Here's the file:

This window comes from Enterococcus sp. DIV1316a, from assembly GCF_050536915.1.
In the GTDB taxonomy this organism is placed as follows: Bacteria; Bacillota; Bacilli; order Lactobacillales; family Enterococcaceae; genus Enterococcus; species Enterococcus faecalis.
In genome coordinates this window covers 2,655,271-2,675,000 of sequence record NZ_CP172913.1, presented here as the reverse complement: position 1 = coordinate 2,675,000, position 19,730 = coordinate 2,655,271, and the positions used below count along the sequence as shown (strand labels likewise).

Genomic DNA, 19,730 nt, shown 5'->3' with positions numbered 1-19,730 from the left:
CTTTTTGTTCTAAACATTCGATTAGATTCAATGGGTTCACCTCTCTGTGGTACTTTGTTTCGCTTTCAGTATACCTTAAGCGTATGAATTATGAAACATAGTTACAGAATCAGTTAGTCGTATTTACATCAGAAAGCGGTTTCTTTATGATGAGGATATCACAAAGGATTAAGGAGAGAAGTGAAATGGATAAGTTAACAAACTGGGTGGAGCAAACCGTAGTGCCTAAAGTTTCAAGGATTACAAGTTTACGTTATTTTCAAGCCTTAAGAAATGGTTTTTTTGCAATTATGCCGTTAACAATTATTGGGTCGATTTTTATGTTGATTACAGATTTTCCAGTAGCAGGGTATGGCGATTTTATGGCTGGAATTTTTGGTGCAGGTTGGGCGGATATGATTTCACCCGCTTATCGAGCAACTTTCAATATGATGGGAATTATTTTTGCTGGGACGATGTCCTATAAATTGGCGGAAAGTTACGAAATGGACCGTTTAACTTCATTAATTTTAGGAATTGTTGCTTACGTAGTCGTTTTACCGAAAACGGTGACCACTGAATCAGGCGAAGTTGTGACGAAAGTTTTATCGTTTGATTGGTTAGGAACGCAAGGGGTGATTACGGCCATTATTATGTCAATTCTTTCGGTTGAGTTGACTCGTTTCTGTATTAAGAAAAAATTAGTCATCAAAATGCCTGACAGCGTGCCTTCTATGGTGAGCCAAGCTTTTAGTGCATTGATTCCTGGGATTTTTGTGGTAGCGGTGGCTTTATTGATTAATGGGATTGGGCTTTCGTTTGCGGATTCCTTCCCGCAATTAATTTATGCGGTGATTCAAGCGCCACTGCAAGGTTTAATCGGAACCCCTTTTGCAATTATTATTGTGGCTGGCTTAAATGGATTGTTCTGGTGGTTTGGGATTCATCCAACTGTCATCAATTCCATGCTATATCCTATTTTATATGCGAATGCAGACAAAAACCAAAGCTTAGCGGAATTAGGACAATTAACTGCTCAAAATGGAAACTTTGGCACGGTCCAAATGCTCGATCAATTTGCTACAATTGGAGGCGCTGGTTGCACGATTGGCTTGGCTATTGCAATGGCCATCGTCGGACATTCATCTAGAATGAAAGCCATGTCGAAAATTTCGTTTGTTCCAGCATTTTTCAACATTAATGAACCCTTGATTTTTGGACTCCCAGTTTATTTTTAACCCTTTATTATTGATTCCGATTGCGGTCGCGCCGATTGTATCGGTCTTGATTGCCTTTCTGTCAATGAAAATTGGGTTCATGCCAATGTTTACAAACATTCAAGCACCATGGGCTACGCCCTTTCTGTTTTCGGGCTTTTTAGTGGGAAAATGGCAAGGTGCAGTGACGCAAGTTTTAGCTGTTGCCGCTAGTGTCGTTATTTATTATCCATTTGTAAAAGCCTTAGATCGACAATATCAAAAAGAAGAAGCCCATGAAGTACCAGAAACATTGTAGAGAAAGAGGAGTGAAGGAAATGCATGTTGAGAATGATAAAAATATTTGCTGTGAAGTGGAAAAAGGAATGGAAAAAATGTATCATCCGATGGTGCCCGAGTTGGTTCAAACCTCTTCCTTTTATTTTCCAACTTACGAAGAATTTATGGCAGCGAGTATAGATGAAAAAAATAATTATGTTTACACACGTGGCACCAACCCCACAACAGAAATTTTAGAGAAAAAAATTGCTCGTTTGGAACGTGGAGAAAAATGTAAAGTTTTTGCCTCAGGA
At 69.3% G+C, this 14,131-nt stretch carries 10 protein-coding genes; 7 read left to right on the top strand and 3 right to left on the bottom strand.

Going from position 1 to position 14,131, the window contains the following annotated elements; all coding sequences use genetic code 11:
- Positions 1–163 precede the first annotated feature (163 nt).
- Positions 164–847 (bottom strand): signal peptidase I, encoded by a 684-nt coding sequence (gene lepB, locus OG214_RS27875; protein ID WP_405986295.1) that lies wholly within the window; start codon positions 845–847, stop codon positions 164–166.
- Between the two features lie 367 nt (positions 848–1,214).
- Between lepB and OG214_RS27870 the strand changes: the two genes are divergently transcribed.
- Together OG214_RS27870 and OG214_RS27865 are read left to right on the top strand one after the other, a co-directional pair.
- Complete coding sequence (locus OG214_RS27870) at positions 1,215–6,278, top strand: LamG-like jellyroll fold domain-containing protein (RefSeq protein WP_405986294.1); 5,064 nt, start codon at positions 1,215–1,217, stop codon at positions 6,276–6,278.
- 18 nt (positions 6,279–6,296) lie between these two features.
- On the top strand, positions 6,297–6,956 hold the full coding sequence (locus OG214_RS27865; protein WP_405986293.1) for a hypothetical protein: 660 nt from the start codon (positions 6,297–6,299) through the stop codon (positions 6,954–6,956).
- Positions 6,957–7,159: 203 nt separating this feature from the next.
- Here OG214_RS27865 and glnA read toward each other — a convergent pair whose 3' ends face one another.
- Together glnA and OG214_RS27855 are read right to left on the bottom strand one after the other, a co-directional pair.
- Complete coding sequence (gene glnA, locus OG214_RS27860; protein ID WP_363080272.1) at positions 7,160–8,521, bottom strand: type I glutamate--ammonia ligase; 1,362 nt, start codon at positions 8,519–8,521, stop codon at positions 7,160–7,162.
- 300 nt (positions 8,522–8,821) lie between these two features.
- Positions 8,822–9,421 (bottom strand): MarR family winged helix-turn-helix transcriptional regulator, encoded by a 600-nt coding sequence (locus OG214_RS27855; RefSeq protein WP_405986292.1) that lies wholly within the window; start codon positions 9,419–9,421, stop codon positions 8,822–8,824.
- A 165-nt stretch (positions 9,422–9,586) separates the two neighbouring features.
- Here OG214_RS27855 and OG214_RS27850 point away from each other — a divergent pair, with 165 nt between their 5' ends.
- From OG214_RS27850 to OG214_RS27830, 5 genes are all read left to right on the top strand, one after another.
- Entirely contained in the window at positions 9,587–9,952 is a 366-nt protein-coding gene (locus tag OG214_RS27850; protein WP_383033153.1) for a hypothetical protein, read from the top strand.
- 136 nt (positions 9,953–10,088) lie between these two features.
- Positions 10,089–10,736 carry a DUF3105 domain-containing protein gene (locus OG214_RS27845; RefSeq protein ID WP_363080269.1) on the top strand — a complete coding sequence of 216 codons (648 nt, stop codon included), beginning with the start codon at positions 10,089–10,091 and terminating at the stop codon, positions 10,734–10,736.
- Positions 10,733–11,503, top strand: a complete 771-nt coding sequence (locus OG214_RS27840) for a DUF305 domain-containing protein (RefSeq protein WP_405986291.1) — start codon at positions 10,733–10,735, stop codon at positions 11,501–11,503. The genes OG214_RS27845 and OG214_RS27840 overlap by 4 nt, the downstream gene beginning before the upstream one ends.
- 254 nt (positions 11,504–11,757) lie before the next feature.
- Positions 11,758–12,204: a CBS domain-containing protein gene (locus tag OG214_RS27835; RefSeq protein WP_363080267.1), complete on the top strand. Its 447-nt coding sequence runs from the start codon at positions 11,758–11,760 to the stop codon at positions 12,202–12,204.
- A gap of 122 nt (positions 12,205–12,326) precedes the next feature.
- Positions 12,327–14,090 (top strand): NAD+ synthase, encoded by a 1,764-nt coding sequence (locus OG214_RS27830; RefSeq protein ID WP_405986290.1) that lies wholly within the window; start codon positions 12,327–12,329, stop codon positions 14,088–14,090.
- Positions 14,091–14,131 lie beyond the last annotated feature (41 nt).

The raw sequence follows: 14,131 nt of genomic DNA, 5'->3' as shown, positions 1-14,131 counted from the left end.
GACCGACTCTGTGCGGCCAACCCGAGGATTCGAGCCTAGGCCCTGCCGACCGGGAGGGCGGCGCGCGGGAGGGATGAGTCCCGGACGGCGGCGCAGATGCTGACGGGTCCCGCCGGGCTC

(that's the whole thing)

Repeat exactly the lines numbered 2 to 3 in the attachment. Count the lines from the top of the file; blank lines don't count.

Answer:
In the GTDB taxonomy this organism is placed as follows: Bacteria; Bacillota; Bacilli; order Lactobacillales; family Enterococcaceae; genus Enterococcus; species Enterococcus faecalis.
In genome coordinates this window covers 2,655,271-2,675,000 of sequence record NZ_CP172913.1, presented here as the reverse complement: position 1 = coordinate 2,675,000, position 19,730 = coordinate 2,655,271, and the positions used below count along the sequence as shown (strand labels likewise).